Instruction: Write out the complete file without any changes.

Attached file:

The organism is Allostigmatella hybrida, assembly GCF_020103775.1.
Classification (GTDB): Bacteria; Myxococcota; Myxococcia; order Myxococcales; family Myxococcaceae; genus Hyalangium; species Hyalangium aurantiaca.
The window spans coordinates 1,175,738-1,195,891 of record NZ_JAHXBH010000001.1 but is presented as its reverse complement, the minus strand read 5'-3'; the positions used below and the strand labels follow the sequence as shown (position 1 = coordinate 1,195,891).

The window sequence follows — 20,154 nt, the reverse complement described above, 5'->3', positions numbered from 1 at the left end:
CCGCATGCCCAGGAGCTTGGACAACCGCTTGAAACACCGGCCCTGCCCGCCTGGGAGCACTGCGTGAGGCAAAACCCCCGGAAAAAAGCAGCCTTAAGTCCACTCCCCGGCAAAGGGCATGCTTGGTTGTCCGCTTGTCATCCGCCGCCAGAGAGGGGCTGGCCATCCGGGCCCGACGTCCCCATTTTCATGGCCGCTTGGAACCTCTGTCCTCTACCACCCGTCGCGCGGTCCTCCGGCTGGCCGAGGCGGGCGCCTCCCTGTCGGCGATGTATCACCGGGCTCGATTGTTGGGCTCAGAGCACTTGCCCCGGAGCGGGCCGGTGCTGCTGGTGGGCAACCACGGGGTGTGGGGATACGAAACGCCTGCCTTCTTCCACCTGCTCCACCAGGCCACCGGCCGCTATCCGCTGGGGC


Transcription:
The organism is Allostigmatella hybrida, assembly GCF_020103775.1.
Classification (GTDB): Bacteria; Myxococcota; Myxococcia; order Myxococcales; family Myxococcaceae; genus Hyalangium; species Hyalangium aurantiaca.
The window spans coordinates 1,175,738-1,195,891 of record NZ_JAHXBH010000001.1 but is presented as its reverse complement, the minus strand read 5'-3'; the positions used below and the strand labels follow the sequence as shown (position 1 = coordinate 1,195,891).

The window sequence follows — 20,154 nt, the reverse complement described above, 5'->3', positions numbered from 1 at the left end:
CCGCATGCCCAGGAGCTTGGACAACCGCTTGAAACACCGGCCCTGCCCGCCTGGGAGCACTGCGTGAGGCAAAACCCCCGGAAAAAAGCAGCCTTAAGTCCACTCCCCGGCAAAGGGCATGCTTGGTTGTCCGCTTGTCATCCGCCGCCAGAGAGGGGCTGGCCATCCGGGCCCGACGTCCCCATTTTCATGGCCGCTTGGAACCTCTGTCCTCTACCACCCGTCGCGCGGTCCTCCGGCTGGCCGAGGCGGGCGCCTCCCTGTCGGCGATGTATCACCGGGCTCGATTGTTGGGCTCAGAGCACTTGCCCCGGAGCGGGCCGGTGCTGCTGGTGGGCAACCACGGGGTGTGGGGATACGAAACGCCTGCCTTCTTCCACCTGCTCCACCAGGCCACCGGCCGCTATCCGCTGGGGC